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Schnucks

Days after St. Louis-area police warned local shoppers not to use credit cards at Schnucks, the grocery chain has announced it’s “found and contained” a credit card hack and that it’s safe to shop with credit and debit cards again. But for some shoppers, the damage – financial and otherwise – is already done.

In a news release issued this morning, Schnucks said the computer forensic firm it’s working with found evidence of a cyberattack, in which the hackers were able to capture the magnetic stripe data from credit and debit cards as they were swiped.

“The security enhancements we have implemented in the last 48 hours are designed to block this attack from continuing,” Schnucks CEO Scott Schnuck said in a statement. “Our customers can continue using credit and debit cards at our stores.”

Unfortunately – for Schnucks – word of the cyberattack got out before the company was able to contain it (read: “Fraud Alert: Police Warn Not to Use Credit Cards at Schnucks”). So for a couple of weeks, it stayed largely silent as customers wondered whether it was safe to shop there at all. Police suggested that customers use cash at Schnucks, while Schnucks offered no opinion on the matter.

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Some security experts say cyberattacked stores are typically advised not to sound alarm bells until the problem is solved. But customers say the least the company could have done was warn them that maybe it wasn’t a good idea to use credit or debit cards, while there was a good chance their cards were still being compromised. “I don’t understand why Schnucks can’t put a sign at the door saying: ‘Use your credit card at your own risk. We’re still having a problem,’” one shopper told the St. Louis Post-Dispatch. “They’re just letting people use their cards and not saying anything.” Numerous commenters on Schnucks’ Facebook page wondered the same thing.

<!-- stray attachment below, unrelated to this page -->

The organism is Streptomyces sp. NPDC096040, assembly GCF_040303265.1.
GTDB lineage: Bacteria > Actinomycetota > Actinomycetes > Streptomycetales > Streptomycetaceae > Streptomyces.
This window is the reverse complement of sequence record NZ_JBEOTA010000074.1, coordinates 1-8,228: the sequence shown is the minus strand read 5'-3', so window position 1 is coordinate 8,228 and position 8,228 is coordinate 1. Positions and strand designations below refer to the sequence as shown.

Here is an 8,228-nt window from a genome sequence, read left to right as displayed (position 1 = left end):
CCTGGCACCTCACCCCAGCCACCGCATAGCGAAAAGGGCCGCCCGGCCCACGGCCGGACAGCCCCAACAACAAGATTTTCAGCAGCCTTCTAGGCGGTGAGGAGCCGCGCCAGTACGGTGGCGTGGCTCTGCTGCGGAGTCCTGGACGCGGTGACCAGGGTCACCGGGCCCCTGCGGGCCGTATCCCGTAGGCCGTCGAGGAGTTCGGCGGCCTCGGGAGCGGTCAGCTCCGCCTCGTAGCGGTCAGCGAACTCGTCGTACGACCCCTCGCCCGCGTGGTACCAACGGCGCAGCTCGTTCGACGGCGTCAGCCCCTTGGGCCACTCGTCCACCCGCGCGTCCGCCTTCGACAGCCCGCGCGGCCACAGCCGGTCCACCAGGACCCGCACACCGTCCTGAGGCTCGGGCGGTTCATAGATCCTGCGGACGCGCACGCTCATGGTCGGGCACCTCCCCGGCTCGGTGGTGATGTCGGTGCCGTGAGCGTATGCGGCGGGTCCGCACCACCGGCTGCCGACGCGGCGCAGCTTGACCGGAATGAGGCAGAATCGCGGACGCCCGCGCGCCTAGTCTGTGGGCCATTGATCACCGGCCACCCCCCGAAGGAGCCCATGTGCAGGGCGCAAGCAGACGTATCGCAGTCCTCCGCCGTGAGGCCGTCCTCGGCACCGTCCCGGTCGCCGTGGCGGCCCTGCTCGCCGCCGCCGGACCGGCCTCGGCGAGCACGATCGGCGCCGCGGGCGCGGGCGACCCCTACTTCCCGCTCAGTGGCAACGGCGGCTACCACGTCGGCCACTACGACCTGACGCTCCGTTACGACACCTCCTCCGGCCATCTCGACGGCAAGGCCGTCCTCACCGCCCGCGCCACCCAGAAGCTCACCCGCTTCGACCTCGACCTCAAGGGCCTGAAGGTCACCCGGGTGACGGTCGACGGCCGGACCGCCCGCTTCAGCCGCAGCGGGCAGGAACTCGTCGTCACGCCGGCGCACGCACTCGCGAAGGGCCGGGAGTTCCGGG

In its news release, Schnucks offered this response: “Since Schnucks first received notice of this issue, our team and the computer forensics experts we hired have been working non-stop to find and contain the issue. We made this announcement as soon as we finished the work to contain the issue.”

Some customers are expressing sympathy for Schnucks, saying it didn’t invite the problem and did everything it could to solve it. “It is better to wait till you have facts before you say too much,” one Facebook commenter noted. But others aren’t buying the store’s explanation. “It’s about time for your delayed apology,” wrote another commenter. “You could’ve done this at least a week ago. It wouldn’t have hampered your investigation in any way.”

Schnucks’ competitor Dierbergs says it’s experienced an increase in business since Schnucks’ woes first came to light. The chain says it recently invested in a new encryption system designed to protect against cyberattacks.

Local banks are reporting losses of tens of thousands of dollars – each – and complaints from customers are still piling up, so the true extent of the problem isn’t yet known. Schnucks says it’s still working to get to the bottom of it. “We apologize for any inconvenience this may have caused our customers,” its news release concludes, “and we thank each of them for their patience while we worked hard to investigate their concerns.”

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